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School Closing Protests: Chicago Teachers Union Plans Marches As School Board Preps Crucial Vote

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The Chicago Teachers Union is planning a massive round of weekend protests at each of the schools, including Stewart Elementary in Uptown, pictured, slated for closing. (DNAinfo/Adeshina Emmanuel)
The Chicago Teachers Union is planning a massive round of weekend protests at each of the schools, including Stewart Elementary in Uptown, pictured, slated for closing. (DNAinfo/Adeshina Emmanuel)

With a little more than a week left before the Chicago Board of Education votes on proposals to close 54 Chicago public schools and co-locate 11 more, the Chicago Teachers Union is planning a massive protest against what they call Mayor Rahm Emanuel's "assault on working-class people."

Billed as the "mother of all marches" according to CBS Chicago, the three-day protest will have marches to each of the schools targeted for closure on May 18, 19 and 20. The march will culminate Monday downtown.

The CTU plans to lobby state lawmakers to do whatever they can to halt the closures, according to WGN. The union has also threatened a lawsuit should the district carry out their massive closure plan.

Responding to CTU's announcement, the Tribune reports CPS spokeswoman Becky Carroll said in a statement the district "is determined to upend the status quo that threatens to keep another generation of our children trapped in under-resourced, underutilized schools where they are not getting the quality education they deserve."

A sliver hope had momentarily emerged for more than a dozen schools after independent hearing officers advised CPS to remove 14 schools from the proposed list of closures. Despite the hearing officers blasting many of the district's closure plans for ignoring student safety and school performance, Catalyst Chicago reports CPS officials "largely dismissed" the hearing officers' findings, which are not binding.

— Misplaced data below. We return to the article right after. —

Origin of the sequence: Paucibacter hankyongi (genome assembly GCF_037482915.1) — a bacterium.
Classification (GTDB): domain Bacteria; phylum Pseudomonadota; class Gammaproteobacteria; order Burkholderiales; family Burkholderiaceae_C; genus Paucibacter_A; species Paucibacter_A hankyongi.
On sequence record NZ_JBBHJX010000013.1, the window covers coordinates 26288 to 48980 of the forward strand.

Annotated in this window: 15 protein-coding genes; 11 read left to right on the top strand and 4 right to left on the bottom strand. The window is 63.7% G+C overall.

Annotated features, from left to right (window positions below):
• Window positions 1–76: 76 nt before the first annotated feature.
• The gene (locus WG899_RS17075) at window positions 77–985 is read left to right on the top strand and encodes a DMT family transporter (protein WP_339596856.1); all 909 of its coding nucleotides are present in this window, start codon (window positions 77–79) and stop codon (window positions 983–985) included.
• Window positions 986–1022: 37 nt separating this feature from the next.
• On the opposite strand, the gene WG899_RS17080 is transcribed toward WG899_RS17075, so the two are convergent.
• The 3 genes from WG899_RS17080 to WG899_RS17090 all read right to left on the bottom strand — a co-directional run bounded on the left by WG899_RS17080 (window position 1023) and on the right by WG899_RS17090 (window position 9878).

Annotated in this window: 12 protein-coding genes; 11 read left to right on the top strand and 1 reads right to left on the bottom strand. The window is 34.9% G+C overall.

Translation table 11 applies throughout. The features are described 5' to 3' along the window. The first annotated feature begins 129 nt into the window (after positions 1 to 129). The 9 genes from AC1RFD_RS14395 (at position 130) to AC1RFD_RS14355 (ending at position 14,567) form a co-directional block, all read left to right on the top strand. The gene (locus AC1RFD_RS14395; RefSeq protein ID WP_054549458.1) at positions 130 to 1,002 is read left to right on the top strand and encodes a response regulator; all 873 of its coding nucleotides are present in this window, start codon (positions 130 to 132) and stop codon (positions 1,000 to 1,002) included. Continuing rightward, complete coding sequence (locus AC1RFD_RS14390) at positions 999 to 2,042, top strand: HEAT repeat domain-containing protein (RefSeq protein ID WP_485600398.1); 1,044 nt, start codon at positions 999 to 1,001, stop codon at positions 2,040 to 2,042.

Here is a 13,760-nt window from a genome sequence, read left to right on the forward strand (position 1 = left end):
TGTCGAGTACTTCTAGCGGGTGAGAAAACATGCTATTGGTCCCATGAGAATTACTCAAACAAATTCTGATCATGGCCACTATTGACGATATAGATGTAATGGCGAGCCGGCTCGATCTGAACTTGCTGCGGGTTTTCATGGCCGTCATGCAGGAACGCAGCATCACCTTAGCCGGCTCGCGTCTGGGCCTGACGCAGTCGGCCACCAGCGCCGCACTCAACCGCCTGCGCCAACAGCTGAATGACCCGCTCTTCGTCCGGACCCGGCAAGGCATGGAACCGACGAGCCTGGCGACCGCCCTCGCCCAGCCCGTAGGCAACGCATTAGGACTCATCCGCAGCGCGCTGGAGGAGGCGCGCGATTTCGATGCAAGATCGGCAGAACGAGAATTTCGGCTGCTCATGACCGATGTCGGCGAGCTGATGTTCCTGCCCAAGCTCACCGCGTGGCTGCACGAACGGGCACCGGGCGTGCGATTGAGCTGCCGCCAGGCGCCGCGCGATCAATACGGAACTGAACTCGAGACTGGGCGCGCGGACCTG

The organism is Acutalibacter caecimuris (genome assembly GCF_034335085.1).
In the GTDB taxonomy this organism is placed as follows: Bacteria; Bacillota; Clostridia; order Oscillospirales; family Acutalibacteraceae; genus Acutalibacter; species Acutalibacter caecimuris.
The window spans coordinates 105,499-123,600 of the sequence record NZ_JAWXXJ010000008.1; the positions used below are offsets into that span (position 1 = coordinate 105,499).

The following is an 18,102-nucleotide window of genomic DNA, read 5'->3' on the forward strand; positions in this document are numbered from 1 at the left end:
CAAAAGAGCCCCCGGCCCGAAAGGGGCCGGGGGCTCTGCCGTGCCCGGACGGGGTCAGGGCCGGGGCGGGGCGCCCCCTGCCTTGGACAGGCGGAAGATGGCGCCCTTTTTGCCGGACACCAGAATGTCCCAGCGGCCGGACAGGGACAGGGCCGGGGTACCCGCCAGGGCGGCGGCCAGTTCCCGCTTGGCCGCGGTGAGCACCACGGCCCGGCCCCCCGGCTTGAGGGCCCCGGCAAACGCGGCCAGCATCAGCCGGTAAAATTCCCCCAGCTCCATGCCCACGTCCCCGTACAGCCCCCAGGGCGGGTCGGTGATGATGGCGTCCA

Meanwhile, reports emerged this week that the Chicago Fire Department has been recruited to help police staff "safe passage" routes beginning on the first day of the school year -- August 26 -- and continuing through the three weeks that follow, according to NBC Chicago. The Fraternal Order of Police told WGN that request is a sign that the city's police force is too short-staffed for the task, though a Chicago Police Department spokesman denied that claim.

As the clock winds down on the endangered schools, Preservation Chicago has also dipped a toe into the school closure fray. The architectural preservation group that issues a yearly list of the city's "most endangered" buildings wants to protect historic school buildings facing closure, though their immediate concern is for the building and not its occupants.

DNAinfo Chicago reports that Preservation Chicago has noted many of the endangered schools are "architecturally significant," and should at least be spared from the wrecking ball if not shuttering. Other community members have expressed suspicion since schools like Graeme Stewart Elementary sit on prime real estate in developing neighborhoods.

Meanwhile, Ald. Howard Brookins (21st), who chairs the City Council’s Black Caucus, is demanding that Emanuel heed the hearing officers' recommendations and keep the recommended schools open, the Sun-Times reports

The mayoral-appointed school board will vote on the closures at their May 22 meeting. If approved, CPS's plan will be the largest-ever restructuring of a major urban school district.

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